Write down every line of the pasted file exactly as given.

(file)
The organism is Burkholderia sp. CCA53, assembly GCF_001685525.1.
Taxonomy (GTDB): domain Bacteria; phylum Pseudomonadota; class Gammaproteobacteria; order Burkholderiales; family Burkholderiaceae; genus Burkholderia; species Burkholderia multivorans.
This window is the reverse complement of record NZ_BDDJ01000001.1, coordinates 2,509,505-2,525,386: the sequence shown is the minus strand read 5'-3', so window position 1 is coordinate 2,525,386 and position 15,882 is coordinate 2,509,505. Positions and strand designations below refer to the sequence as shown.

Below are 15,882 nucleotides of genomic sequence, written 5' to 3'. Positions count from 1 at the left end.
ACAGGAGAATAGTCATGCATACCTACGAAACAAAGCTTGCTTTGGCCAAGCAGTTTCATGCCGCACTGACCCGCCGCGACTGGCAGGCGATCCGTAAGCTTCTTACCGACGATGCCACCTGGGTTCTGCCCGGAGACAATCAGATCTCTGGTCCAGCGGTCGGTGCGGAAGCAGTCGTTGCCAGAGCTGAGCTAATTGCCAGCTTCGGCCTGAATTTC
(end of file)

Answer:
The organism is Burkholderia sp. CCA53, assembly GCF_001685525.1.
Taxonomy (GTDB): domain Bacteria; phylum Pseudomonadota; class Gammaproteobacteria; order Burkholderiales; family Burkholderiaceae; genus Burkholderia; species Burkholderia multivorans.
This window is the reverse complement of record NZ_BDDJ01000001.1, coordinates 2,509,505-2,525,386: the sequence shown is the minus strand read 5'-3', so window position 1 is coordinate 2,525,386 and position 15,882 is coordinate 2,509,505. Positions and strand designations below refer to the sequence as shown.

Below are 15,882 nucleotides of genomic sequence, written 5' to 3'. Positions count from 1 at the left end.
ACAGGAGAATAGTCATGCATACCTACGAAACAAAGCTTGCTTTGGCCAAGCAGTTTCATGCCGCACTGACCCGCCGCGACTGGCAGGCGATCCGTAAGCTTCTTACCGACGATGCCACCTGGGTTCTGCCCGGAGACAATCAGATCTCTGGTCCAGCGGTCGGTGCGGAAGCAGTCGTTGCCAGAGCTGAGCTAATTGCCAGCTTCGGCCTGAATTTC